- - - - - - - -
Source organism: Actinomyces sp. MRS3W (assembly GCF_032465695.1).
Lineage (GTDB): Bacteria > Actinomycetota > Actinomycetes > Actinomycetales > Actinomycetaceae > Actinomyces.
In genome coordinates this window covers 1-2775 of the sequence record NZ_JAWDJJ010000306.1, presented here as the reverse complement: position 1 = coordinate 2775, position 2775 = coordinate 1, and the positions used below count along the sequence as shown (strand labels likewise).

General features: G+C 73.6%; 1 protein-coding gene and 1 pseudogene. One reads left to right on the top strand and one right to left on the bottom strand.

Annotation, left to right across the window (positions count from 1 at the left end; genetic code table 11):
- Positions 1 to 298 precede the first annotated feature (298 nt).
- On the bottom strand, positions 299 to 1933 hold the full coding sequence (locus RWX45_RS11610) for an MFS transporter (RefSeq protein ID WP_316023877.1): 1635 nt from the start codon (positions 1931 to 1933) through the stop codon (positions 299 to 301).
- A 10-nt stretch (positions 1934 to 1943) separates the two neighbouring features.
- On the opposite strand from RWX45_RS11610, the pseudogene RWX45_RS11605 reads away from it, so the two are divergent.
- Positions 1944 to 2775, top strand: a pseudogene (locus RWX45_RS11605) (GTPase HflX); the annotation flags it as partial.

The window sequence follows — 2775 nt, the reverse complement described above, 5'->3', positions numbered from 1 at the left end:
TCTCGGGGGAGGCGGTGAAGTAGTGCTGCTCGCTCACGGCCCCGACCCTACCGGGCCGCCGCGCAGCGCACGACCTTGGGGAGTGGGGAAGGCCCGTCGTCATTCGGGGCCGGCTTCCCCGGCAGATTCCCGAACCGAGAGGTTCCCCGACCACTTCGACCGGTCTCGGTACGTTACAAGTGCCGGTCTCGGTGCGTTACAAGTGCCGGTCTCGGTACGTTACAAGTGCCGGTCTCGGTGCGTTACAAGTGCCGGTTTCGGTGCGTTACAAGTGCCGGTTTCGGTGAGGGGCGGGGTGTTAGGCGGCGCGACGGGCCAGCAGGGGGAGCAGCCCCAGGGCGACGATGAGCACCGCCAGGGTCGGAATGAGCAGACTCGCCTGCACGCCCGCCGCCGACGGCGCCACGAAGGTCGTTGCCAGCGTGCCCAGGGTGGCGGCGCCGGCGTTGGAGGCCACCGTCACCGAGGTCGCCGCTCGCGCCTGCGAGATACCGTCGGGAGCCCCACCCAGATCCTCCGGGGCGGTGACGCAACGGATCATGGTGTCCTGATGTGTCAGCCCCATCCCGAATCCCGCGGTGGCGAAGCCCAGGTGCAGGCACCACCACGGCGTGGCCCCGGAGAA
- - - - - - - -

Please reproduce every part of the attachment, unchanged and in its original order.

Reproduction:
Source organism: Actinomyces sp. MRS3W (assembly GCF_032465695.1).
Lineage (GTDB): Bacteria > Actinomycetota > Actinomycetes > Actinomycetales > Actinomycetaceae > Actinomyces.
In genome coordinates this window covers 1-2775 of the sequence record NZ_JAWDJJ010000306.1, presented here as the reverse complement: position 1 = coordinate 2775, position 2775 = coordinate 1, and the positions used below count along the sequence as shown (strand labels likewise).

General features: G+C 73.6%; 1 protein-coding gene and 1 pseudogene. One reads left to right on the top strand and one right to left on the bottom strand.

Annotation, left to right across the window (positions count from 1 at the left end; genetic code table 11):
- Positions 1 to 298 precede the first annotated feature (298 nt).
- On the bottom strand, positions 299 to 1933 hold the full coding sequence (locus RWX45_RS11610) for an MFS transporter (RefSeq protein ID WP_316023877.1): 1635 nt from the start codon (positions 1931 to 1933) through the stop codon (positions 299 to 301).
- A 10-nt stretch (positions 1934 to 1943) separates the two neighbouring features.
- On the opposite strand from RWX45_RS11610, the pseudogene RWX45_RS11605 reads away from it, so the two are divergent.
- Positions 1944 to 2775, top strand: a pseudogene (locus RWX45_RS11605) (GTPase HflX); the annotation flags it as partial.

The window sequence follows — 2775 nt, the reverse complement described above, 5'->3', positions numbered from 1 at the left end:
TCTCGGGGGAGGCGGTGAAGTAGTGCTGCTCGCTCACGGCCCCGACCCTACCGGGCCGCCGCGCAGCGCACGACCTTGGGGAGTGGGGAAGGCCCGTCGTCATTCGGGGCCGGCTTCCCCGGCAGATTCCCGAACCGAGAGGTTCCCCGACCACTTCGACCGGTCTCGGTACGTTACAAGTGCCGGTCTCGGTGCGTTACAAGTGCCGGTCTCGGTACGTTACAAGTGCCGGTCTCGGTGCGTTACAAGTGCCGGTTTCGGTGCGTTACAAGTGCCGGTTTCGGTGAGGGGCGGGGTGTTAGGCGGCGCGACGGGCCAGCAGGGGGAGCAGCCCCAGGGCGACGATGAGCACCGCCAGGGTCGGAATGAGCAGACTCGCCTGCACGCCCGCCGCCGACGGCGCCACGAAGGTCGTTGCCAGCGTGCCCAGGGTGGCGGCGCCGGCGTTGGAGGCCACCGTCACCGAGGTCGCCGCTCGCGCCTGCGAGATACCGTCGGGAGCCCCACCCAGATCCTCCGGGGCGGTGACGCAACGGATCATGGTGTCCTGATGTGTCAGCCCCATCCCGAATCCCGCGGTGGCGAAGCCCAGGTGCAGGCACCACCACGGCGTGGCCCCGGAGAA